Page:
When the Hellenic Museum embarked on the international collaboration with the Benaki Museum, it was clear that more needed to be done than just your usual tour.
Australia’s only Greek Museum developed a full educational guide, so students and teachers can appreciate, engage and understand the full collection that makes up the exhibition Gods, Myths & Mortals.
The education program will enable students and the public to draw links between the exhibition and their own lives. The collection can be applied to both primary and secondary school curriculums in areas of social studies, Greek language, ancient, medieval and modern history, visual arts and design.
“Education is one of the Hellenic Museum’s key priorities,” says Penni Pappas, projects manager at the Hellenic Museum.
The Teachers’ Guide – that are available to all schools Australia wide – aim to engage with the students prior to and throughout their visit, give them something to focus during their visit, and to create dialogue following their tour of the exhibition.
“We created these guides alongside the Benaki Museum’s educational department, as well as engaging educators Australia wide,” says Ms Pappas.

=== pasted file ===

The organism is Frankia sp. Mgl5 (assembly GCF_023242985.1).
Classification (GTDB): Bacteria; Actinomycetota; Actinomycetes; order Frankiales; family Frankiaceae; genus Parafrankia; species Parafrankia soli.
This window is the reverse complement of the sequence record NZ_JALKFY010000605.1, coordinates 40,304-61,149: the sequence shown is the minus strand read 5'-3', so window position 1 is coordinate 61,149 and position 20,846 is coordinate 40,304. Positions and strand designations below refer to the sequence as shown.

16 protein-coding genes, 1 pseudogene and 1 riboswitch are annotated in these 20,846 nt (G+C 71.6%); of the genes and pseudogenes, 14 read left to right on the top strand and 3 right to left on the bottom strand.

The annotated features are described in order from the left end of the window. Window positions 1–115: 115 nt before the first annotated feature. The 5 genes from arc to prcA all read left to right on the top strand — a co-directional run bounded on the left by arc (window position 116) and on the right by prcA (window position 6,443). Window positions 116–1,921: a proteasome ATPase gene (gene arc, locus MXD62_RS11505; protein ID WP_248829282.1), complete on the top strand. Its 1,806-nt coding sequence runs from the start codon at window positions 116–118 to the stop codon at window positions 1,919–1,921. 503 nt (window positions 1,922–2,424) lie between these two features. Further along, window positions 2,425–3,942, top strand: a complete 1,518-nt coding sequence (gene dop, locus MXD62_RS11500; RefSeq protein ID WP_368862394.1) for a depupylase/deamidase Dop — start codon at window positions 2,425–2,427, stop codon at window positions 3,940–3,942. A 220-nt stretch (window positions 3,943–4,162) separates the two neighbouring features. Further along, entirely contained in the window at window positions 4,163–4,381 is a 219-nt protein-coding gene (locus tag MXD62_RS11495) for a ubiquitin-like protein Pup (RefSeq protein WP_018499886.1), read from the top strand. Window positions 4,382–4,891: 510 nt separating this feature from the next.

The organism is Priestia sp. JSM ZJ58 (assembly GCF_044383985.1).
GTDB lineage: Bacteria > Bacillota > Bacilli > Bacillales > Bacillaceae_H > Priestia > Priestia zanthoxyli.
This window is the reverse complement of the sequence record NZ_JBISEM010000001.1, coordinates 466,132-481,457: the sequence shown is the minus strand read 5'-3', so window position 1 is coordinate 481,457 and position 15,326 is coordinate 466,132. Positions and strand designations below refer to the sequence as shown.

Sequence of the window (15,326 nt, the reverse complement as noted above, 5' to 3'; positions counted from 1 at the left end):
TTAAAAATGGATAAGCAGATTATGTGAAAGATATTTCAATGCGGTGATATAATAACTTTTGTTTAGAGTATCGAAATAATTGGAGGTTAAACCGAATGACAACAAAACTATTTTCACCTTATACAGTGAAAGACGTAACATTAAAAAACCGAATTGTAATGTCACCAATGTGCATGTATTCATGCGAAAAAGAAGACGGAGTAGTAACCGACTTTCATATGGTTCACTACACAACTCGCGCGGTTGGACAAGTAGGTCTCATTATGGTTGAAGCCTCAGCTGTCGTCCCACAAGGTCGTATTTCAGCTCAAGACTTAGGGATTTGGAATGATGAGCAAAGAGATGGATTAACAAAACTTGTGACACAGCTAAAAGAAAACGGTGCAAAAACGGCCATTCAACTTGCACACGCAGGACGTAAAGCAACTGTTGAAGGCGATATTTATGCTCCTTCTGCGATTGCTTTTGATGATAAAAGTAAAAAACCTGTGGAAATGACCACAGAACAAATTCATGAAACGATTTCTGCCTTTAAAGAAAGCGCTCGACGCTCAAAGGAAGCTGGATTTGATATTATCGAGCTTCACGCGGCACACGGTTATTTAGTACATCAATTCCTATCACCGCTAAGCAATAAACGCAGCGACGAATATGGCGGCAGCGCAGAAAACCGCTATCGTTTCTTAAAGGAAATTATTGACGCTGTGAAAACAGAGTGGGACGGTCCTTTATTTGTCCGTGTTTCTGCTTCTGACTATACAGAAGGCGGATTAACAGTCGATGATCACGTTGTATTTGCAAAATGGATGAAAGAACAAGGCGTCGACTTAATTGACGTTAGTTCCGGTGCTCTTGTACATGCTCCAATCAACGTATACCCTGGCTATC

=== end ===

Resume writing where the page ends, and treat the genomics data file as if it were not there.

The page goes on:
She adds it gives students – and teachers – a chance to participate, learn and engage with the long-term exhibition that has travelled all the way from Athens.
The guides have been created to meet the needs of primary and secondary students; but also have been divided into subject areas too. For secondary students, the guides have been divided into year level as well.
“We are working closely with the Benaki Museum’s education department to ensure the creation of full bilingual teachers’ guides for next year,” says Ms Pappas.
The Greek and English bilingual guides will be created for primary and secondary students to compliment and enhance their studies of Modern Greek.
Complimenting the guides are, QR codes which have been used to highlight significant pieces from the collection. 23 pieces have been selected including: a Cycladic female figurine dated 2700-2300 BCE; the gold kylix dated 15th -14th century BCE – which happens to be one of Angelos Delivorias’ favourite pieces – and the manuscript of Nikolaos Kasomoulis military memoirs from the Greek Revolution in 1822-1833.
When Spiros Stamoulis first founded the Hellenic Museum in 2007, he wanted to enrich the cultural and artistic knowledge of all Australians, and ensure the promotion and appreciation of Greece’s cultural legacy.
People wanting to engage with art, Greek culture and history have been visiting the Museum since it opened. And now, with the Benaki Museum’s collection inhouse, students from all over Australia are set to soar in their knowledge of Hellenism.
source: Neos Kosmos